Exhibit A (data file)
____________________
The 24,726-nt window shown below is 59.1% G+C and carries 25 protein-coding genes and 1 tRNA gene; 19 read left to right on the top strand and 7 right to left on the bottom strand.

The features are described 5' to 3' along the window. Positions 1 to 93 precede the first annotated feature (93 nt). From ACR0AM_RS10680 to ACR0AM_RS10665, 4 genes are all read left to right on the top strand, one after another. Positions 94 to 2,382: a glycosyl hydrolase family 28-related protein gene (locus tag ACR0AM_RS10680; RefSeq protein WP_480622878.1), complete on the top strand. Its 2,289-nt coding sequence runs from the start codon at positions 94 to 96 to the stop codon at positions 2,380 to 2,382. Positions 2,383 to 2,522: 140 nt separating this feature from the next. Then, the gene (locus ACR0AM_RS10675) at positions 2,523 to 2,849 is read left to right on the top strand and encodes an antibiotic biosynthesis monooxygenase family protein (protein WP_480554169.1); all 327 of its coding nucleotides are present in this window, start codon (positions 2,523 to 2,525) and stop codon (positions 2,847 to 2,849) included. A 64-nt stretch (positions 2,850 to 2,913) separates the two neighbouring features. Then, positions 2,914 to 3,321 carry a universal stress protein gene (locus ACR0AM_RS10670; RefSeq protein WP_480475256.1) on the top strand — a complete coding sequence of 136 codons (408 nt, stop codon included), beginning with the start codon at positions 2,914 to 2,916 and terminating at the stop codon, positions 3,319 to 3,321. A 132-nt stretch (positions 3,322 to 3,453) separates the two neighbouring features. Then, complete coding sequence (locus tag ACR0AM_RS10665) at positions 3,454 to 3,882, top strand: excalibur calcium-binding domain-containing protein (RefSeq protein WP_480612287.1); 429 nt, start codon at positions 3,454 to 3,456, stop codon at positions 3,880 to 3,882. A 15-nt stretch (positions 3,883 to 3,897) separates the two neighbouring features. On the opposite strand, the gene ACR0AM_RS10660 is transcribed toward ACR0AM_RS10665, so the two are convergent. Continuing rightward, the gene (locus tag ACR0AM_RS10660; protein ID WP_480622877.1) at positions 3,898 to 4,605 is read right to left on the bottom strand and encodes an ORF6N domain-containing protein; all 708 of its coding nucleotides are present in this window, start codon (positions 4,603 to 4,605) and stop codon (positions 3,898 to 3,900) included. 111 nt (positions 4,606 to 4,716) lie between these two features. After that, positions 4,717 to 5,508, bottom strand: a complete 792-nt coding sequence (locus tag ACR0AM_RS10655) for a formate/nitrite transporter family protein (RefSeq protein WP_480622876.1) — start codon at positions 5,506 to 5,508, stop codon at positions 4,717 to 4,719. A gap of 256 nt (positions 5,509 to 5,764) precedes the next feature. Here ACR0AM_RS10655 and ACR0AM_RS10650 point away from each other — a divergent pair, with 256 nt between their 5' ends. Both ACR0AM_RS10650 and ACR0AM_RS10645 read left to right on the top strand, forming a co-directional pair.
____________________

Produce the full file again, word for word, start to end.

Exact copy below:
The 24,726-nt window shown below is 59.1% G+C and carries 25 protein-coding genes and 1 tRNA gene; 19 read left to right on the top strand and 7 right to left on the bottom strand.

The features are described 5' to 3' along the window. Positions 1 to 93 precede the first annotated feature (93 nt). From ACR0AM_RS10680 to ACR0AM_RS10665, 4 genes are all read left to right on the top strand, one after another. Positions 94 to 2,382: a glycosyl hydrolase family 28-related protein gene (locus tag ACR0AM_RS10680; RefSeq protein WP_480622878.1), complete on the top strand. Its 2,289-nt coding sequence runs from the start codon at positions 94 to 96 to the stop codon at positions 2,380 to 2,382. Positions 2,383 to 2,522: 140 nt separating this feature from the next. Then, the gene (locus ACR0AM_RS10675) at positions 2,523 to 2,849 is read left to right on the top strand and encodes an antibiotic biosynthesis monooxygenase family protein (protein WP_480554169.1); all 327 of its coding nucleotides are present in this window, start codon (positions 2,523 to 2,525) and stop codon (positions 2,847 to 2,849) included. A 64-nt stretch (positions 2,850 to 2,913) separates the two neighbouring features. Then, positions 2,914 to 3,321 carry a universal stress protein gene (locus ACR0AM_RS10670; RefSeq protein WP_480475256.1) on the top strand — a complete coding sequence of 136 codons (408 nt, stop codon included), beginning with the start codon at positions 2,914 to 2,916 and terminating at the stop codon, positions 3,319 to 3,321. A 132-nt stretch (positions 3,322 to 3,453) separates the two neighbouring features. Then, complete coding sequence (locus tag ACR0AM_RS10665) at positions 3,454 to 3,882, top strand: excalibur calcium-binding domain-containing protein (RefSeq protein WP_480612287.1); 429 nt, start codon at positions 3,454 to 3,456, stop codon at positions 3,880 to 3,882. A 15-nt stretch (positions 3,883 to 3,897) separates the two neighbouring features. On the opposite strand, the gene ACR0AM_RS10660 is transcribed toward ACR0AM_RS10665, so the two are convergent. Continuing rightward, the gene (locus tag ACR0AM_RS10660; protein ID WP_480622877.1) at positions 3,898 to 4,605 is read right to left on the bottom strand and encodes an ORF6N domain-containing protein; all 708 of its coding nucleotides are present in this window, start codon (positions 4,603 to 4,605) and stop codon (positions 3,898 to 3,900) included. 111 nt (positions 4,606 to 4,716) lie between these two features. After that, positions 4,717 to 5,508, bottom strand: a complete 792-nt coding sequence (locus tag ACR0AM_RS10655) for a formate/nitrite transporter family protein (RefSeq protein WP_480622876.1) — start codon at positions 5,506 to 5,508, stop codon at positions 4,717 to 4,719. A gap of 256 nt (positions 5,509 to 5,764) precedes the next feature. Here ACR0AM_RS10655 and ACR0AM_RS10650 point away from each other — a divergent pair, with 256 nt between their 5' ends. Both ACR0AM_RS10650 and ACR0AM_RS10645 read left to right on the top strand, forming a co-directional pair.